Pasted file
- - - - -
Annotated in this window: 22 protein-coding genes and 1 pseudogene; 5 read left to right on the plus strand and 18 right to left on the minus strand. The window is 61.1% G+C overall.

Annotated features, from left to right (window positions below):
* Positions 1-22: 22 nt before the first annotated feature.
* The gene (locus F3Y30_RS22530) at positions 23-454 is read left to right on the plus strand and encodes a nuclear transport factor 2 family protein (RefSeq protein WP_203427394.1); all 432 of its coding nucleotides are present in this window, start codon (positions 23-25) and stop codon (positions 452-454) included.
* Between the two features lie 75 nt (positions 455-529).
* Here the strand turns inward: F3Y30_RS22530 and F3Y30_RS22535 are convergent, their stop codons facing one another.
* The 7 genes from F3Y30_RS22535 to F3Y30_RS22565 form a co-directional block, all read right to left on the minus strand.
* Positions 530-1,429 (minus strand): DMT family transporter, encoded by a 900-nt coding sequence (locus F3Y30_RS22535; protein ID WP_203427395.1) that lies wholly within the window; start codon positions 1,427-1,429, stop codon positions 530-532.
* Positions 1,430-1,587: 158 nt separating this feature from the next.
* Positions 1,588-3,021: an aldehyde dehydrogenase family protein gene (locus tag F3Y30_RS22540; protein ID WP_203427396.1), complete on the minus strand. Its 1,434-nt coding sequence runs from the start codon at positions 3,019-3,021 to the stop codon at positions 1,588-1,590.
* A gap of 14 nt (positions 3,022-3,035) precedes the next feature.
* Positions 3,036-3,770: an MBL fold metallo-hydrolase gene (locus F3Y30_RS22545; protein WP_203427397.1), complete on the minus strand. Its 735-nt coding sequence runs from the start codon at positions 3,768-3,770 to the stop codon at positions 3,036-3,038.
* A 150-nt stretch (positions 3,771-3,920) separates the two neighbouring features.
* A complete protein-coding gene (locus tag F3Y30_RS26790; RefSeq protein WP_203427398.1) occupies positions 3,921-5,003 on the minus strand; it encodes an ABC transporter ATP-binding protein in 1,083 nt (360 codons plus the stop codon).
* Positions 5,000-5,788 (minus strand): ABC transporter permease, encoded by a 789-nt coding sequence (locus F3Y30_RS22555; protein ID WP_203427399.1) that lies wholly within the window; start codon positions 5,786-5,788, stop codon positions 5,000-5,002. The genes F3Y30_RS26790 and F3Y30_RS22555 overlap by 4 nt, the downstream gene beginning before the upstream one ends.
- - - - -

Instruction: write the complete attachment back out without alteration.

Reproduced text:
Annotated in this window: 22 protein-coding genes and 1 pseudogene; 5 read left to right on the plus strand and 18 right to left on the minus strand. The window is 61.1% G+C overall.

Annotated features, from left to right (window positions below):
* Positions 1-22: 22 nt before the first annotated feature.
* The gene (locus F3Y30_RS22530) at positions 23-454 is read left to right on the plus strand and encodes a nuclear transport factor 2 family protein (RefSeq protein WP_203427394.1); all 432 of its coding nucleotides are present in this window, start codon (positions 23-25) and stop codon (positions 452-454) included.
* Between the two features lie 75 nt (positions 455-529).
* Here the strand turns inward: F3Y30_RS22530 and F3Y30_RS22535 are convergent, their stop codons facing one another.
* The 7 genes from F3Y30_RS22535 to F3Y30_RS22565 form a co-directional block, all read right to left on the minus strand.
* Positions 530-1,429 (minus strand): DMT family transporter, encoded by a 900-nt coding sequence (locus F3Y30_RS22535; protein ID WP_203427395.1) that lies wholly within the window; start codon positions 1,427-1,429, stop codon positions 530-532.
* Positions 1,430-1,587: 158 nt separating this feature from the next.
* Positions 1,588-3,021: an aldehyde dehydrogenase family protein gene (locus tag F3Y30_RS22540; protein ID WP_203427396.1), complete on the minus strand. Its 1,434-nt coding sequence runs from the start codon at positions 3,019-3,021 to the stop codon at positions 1,588-1,590.
* A gap of 14 nt (positions 3,022-3,035) precedes the next feature.
* Positions 3,036-3,770: an MBL fold metallo-hydrolase gene (locus F3Y30_RS22545; protein WP_203427397.1), complete on the minus strand. Its 735-nt coding sequence runs from the start codon at positions 3,768-3,770 to the stop codon at positions 3,036-3,038.
* A 150-nt stretch (positions 3,771-3,920) separates the two neighbouring features.
* A complete protein-coding gene (locus tag F3Y30_RS26790; RefSeq protein WP_203427398.1) occupies positions 3,921-5,003 on the minus strand; it encodes an ABC transporter ATP-binding protein in 1,083 nt (360 codons plus the stop codon).
* Positions 5,000-5,788 (minus strand): ABC transporter permease, encoded by a 789-nt coding sequence (locus F3Y30_RS22555; protein ID WP_203427399.1) that lies wholly within the window; start codon positions 5,786-5,788, stop codon positions 5,000-5,002. The genes F3Y30_RS26790 and F3Y30_RS22555 overlap by 4 nt, the downstream gene beginning before the upstream one ends.